Well, what do you say when a couple of the world’s most notorious, self-promoting products and exploiters of the reality TV world get together and do something undeniably nice?

How about “Thank you”?

That’s what I say to President Donald Trump and She-Who-Needs-No-Introduction Kim Kardashian West.

As you’ve probably heard by now, the president granted clemency last Wednesday to Alice Marie Johnson, 63, a Tennessee grandmother who has spent the past 22 years serving a life sentence without parole for cocaine trafficking.

Unlike a full pardon, the commutation will not erase Johnson's conviction. But it will end her sentence.

Trump granted the clemency after hearing a plea from fellow reality TV star Kim in the Oval Office.

Is this legit? Yes. The power belongs to whomever happens to be president. At present that happens to be Trump.

Is Trump using Kardashian West to polish his image among African Americans, the hip-hop community and reality TV fans? Of course. Pleasing constituents is what presidents and other politicians do.

But would that have been a reason for Trump to refuse her plea for clemency? Of course not. Johnson has served more than two decades. That’s a long time for a nonviolent drug offense. In the meantime, she became a model prisoner, according to various accounts. Her clemency should serve as an example to others of the possibility that they, too, can be rehabilitated and redeemed.

Johnson, who became an ordained minister in prison and drew hundreds of thousands of signatures to a petition, has come a long way toward redemption. She was convicted in 1996 on eight criminal counts related to a Memphis-based cocaine trafficking operation. Her 1994 indictment describes dozens of deliveries and drug transactions.

She was forced by economic hardship to turn to the drug trade, she claimed. She had kids and grandkids to feed. But federal courts, including the Supreme Court, rejected her appeals. Prosecutors opposed a motion to reduce her sentence, citing federal guidelines based on the large quantity of drugs involved.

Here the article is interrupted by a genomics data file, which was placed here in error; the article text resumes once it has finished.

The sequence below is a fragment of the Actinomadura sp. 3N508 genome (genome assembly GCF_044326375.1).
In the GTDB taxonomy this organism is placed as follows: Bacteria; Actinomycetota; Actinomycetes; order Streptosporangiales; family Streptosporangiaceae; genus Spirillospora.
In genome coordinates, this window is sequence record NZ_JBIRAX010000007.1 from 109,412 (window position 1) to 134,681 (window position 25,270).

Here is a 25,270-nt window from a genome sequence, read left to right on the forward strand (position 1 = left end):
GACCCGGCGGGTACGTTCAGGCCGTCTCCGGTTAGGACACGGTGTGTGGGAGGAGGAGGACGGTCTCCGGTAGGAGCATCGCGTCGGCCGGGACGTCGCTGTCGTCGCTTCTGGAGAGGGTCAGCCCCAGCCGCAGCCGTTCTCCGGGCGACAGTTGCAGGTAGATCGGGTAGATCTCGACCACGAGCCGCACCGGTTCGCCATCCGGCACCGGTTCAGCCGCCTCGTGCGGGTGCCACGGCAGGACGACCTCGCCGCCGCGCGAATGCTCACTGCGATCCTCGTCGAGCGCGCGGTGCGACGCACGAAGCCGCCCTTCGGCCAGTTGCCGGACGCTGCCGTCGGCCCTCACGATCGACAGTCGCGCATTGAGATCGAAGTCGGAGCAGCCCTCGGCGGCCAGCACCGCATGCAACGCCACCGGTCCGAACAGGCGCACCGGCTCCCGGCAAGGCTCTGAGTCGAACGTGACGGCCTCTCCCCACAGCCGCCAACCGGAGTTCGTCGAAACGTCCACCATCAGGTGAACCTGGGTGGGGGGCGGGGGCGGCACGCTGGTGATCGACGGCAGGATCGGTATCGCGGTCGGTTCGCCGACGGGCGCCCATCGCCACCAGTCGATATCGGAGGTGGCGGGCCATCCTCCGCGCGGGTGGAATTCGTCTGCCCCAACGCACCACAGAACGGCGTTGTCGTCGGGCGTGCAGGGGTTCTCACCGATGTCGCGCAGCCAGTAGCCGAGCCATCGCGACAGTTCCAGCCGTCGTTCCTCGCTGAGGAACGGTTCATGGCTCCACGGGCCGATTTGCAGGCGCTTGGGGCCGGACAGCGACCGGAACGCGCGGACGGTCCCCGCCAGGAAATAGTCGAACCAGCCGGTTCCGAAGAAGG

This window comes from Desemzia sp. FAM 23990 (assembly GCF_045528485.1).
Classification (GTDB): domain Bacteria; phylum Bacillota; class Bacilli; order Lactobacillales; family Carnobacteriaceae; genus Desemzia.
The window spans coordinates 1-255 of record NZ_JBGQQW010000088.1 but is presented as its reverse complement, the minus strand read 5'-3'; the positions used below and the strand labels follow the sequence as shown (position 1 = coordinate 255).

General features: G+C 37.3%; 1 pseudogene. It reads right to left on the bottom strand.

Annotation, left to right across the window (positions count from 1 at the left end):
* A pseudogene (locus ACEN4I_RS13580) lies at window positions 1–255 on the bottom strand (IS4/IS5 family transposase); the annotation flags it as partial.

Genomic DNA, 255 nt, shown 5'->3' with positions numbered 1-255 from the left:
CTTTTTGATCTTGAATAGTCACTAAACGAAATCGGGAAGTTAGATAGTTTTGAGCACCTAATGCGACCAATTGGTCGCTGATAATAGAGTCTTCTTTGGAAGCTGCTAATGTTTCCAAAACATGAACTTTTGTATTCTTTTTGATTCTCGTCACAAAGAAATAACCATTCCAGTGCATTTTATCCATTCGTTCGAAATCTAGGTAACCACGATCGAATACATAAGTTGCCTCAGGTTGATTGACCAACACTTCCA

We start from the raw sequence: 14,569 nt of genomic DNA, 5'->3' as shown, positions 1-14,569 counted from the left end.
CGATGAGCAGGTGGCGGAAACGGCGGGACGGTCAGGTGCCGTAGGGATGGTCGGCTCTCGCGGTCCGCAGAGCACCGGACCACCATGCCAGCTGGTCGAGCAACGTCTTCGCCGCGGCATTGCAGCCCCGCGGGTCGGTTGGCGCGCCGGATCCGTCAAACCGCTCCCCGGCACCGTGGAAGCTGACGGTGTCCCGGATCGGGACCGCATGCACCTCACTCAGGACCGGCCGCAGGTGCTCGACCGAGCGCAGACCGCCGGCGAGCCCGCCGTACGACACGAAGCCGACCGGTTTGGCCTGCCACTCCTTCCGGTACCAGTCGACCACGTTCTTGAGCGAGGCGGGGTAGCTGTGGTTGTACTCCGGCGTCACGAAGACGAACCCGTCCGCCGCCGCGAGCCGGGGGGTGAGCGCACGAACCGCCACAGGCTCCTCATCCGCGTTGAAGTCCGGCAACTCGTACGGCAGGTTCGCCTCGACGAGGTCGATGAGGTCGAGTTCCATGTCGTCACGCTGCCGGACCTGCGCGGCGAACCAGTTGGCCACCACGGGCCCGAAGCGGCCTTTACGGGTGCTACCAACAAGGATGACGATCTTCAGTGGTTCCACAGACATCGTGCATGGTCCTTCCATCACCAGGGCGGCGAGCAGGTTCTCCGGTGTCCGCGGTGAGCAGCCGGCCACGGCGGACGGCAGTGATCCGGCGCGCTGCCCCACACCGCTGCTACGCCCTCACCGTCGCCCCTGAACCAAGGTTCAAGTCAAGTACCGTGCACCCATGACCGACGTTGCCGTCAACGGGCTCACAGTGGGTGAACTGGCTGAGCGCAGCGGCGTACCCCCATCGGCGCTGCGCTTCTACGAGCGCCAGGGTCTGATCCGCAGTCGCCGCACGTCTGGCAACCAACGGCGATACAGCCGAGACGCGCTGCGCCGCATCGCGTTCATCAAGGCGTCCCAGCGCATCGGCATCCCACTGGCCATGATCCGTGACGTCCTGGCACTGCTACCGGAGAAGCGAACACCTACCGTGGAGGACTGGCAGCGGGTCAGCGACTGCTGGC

President Barack Obama, who commuted the sentences of hundreds of federal inmates convicted of drug crimes, rejected clemency for her. Conscious of critics nipping at his heels, Obama scrupulously took his time with clemency or pardon requests.

Trump relies on his instincts, turning the review process into another pseudo-reality TV show — “Celebrity Pardons,” former Obama adviser David Axelrod calls it.

I can’t say for certain that the lure of performing a good deed that Obama had not done gave Alice Johnson’s clemency more appeal. But I’m sure it didn’t hurt her chances either.

Rather than criticize Trump’s good deed, I encourage him to do more. Before Trump’s election, reversing the 30-year explosion in our prison population was becoming a bipartisan issue. He could bring that back, if he wants to have a real impact on our criminal justice system.

For his humanitarian aid to Johnson, Trump deserves credit. But he’ll deserve even more credit when he does something to help the nation’s other 576,000 prison inmates — out of a nationwide prison population of almost 1.5 million — whom experts at the Brennan Center for Justice at NYU School of Law believe to be incarcerated with little public safety rationale.

That number — 576,000 — comes from a three-year study that the Brennan Center published in December 2016, titled “How Many Americans Are Unnecessarily Incarcerated?” Releasing these inmates would save $20 billion annually, enough to employ 270,000 new police officers, 360,000 probation officers or 327,000 schoolteachers.

Conservatives want to save money. Liberals want to reverse the growth of mass incarceration and other forms of “slavery by another name,” as some historians and civil rights activists call it, since Reconstruction. The elements of a compromise are there for a self-professed savvy dealmaker like Trump to cut a deal, if he wants to do so.

When Trump, at Sylvester Stallone’s suggestion, pardoned the late African-American heavyweight boxing champion Jack Johnson, who had been convicted on racially loaded charges 105 years earlier, I was asked sarcastically by some pro-Trump readers, “Why don’t you just say, ‘Thank you’?”

I’m waiting, I responded, to see what the president does for Black people who are still alive.

After Alice Johnson’s clemency, I am now waiting to see what Trump will do to help other unnecessarily incarcerated, nonviolent offenders, even if they don’t have a Hollywood celebrity on their side.

Clarence Page is a columnist for the Chicago Tribune. He can be reached by email at cpage@chicagotribune.com.

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